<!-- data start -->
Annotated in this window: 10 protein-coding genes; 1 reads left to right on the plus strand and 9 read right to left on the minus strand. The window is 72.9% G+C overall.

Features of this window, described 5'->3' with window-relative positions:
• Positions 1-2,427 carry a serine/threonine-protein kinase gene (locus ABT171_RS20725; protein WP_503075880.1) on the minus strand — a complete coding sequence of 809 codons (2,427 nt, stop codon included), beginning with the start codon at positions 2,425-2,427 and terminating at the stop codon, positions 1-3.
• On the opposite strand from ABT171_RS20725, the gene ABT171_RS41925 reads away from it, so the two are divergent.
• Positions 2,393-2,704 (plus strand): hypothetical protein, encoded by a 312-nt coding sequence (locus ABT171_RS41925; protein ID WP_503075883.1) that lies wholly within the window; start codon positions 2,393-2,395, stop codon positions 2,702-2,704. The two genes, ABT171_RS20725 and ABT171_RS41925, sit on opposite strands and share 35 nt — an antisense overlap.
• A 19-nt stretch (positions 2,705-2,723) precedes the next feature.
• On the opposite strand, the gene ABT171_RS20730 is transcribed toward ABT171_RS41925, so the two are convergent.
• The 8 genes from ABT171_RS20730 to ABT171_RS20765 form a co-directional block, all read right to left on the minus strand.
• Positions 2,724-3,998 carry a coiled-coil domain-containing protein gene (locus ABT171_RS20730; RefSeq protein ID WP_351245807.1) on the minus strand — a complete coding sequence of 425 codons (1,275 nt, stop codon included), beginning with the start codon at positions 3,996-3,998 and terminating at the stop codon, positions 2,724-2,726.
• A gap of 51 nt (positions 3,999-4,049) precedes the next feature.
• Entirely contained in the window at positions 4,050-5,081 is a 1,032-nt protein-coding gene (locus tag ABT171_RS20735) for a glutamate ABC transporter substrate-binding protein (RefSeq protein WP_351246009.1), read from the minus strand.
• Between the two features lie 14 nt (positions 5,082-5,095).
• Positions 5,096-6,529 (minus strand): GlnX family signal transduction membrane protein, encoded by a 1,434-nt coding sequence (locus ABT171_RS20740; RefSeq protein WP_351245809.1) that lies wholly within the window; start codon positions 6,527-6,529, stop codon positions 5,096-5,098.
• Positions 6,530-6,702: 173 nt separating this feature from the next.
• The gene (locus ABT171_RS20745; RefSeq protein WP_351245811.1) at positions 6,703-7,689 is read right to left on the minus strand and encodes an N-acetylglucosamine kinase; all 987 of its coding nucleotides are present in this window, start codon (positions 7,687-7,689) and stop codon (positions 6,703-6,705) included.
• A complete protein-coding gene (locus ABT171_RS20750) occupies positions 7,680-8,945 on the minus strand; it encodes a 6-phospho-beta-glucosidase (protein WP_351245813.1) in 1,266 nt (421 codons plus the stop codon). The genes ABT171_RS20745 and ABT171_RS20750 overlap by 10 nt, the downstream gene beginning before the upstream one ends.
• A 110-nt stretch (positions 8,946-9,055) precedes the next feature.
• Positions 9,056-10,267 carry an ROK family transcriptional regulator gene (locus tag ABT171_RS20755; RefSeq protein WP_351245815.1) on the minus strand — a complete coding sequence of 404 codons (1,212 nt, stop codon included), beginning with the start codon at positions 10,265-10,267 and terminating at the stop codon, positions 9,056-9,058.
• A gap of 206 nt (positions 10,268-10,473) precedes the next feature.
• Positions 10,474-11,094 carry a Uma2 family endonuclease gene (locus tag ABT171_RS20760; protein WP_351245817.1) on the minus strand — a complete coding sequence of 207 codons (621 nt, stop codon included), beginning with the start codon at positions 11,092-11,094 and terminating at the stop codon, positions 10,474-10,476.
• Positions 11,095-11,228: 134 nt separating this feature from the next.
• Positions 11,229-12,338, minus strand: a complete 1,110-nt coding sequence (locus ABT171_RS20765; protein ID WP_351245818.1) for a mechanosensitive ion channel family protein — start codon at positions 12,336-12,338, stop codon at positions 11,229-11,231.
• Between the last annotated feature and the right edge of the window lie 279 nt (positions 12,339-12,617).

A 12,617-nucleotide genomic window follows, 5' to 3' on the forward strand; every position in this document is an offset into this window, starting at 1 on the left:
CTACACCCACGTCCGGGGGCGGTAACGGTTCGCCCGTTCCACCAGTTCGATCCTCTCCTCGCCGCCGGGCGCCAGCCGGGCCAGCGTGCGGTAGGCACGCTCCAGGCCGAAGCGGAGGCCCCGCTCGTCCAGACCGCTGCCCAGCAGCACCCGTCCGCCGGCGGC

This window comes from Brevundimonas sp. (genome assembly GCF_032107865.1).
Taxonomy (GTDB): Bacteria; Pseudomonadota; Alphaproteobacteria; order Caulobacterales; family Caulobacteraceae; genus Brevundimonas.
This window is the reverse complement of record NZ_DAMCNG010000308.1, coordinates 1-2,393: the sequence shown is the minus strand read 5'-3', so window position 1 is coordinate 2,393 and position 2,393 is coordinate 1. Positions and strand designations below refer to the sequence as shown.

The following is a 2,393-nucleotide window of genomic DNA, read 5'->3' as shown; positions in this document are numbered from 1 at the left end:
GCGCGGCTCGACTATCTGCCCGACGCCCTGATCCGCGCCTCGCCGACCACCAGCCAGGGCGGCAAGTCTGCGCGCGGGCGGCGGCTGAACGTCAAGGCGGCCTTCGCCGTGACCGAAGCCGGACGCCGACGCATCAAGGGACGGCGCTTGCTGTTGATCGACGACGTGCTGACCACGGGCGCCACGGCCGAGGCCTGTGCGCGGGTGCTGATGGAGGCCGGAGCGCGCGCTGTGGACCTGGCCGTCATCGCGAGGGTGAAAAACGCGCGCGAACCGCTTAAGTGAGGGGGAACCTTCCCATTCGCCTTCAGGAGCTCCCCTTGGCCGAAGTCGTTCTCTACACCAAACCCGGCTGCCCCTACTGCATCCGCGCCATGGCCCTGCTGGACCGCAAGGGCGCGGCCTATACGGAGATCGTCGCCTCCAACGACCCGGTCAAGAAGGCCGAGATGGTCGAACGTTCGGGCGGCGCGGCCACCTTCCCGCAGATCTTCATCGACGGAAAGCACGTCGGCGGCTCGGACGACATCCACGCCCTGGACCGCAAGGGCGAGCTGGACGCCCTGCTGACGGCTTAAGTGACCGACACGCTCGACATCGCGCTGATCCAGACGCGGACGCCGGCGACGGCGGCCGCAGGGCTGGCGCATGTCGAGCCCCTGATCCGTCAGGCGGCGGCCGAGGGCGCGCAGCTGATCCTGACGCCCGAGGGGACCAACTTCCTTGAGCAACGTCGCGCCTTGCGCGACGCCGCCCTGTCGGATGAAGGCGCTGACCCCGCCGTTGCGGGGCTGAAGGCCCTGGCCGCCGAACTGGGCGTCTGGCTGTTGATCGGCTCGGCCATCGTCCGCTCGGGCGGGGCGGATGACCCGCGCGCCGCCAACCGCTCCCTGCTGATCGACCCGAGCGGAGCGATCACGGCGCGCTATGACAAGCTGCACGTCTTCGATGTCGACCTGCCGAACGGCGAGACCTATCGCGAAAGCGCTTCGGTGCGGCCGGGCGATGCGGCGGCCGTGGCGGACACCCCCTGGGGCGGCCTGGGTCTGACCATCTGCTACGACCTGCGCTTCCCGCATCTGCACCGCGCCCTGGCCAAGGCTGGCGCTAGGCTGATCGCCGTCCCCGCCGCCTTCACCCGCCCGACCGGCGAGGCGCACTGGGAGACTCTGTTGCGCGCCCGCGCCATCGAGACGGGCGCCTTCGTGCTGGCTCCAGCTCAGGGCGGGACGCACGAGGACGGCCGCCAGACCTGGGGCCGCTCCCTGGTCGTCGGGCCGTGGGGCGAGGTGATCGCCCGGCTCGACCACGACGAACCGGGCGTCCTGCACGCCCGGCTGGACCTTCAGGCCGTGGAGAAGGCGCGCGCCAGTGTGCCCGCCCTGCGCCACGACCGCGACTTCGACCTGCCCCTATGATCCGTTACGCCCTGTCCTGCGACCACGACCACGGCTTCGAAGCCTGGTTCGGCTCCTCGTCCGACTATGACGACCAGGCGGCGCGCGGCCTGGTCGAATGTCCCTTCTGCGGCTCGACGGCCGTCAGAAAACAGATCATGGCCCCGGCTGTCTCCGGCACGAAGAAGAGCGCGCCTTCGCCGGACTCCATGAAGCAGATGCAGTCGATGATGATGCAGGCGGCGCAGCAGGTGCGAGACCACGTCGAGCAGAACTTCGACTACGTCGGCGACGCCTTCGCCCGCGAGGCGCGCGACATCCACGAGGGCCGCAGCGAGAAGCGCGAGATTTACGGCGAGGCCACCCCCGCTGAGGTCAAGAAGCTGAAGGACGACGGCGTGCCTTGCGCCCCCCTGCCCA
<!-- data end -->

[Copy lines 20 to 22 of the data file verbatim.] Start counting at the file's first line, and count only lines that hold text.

• Positions 10,474-11,094 carry a Uma2 family endonuclease gene (locus tag ABT171_RS20760; protein WP_351245817.1) on the minus strand — a complete coding sequence of 207 codons (621 nt, stop codon included), beginning with the start codon at positions 11,092-11,094 and terminating at the stop codon, positions 10,474-10,476.
• Positions 11,095-11,228: 134 nt separating this feature from the next.
• Positions 11,229-12,338, minus strand: a complete 1,110-nt coding sequence (locus ABT171_RS20765; protein ID WP_351245818.1) for a mechanosensitive ion channel family protein — start codon at positions 12,336-12,338, stop codon at positions 11,229-11,231.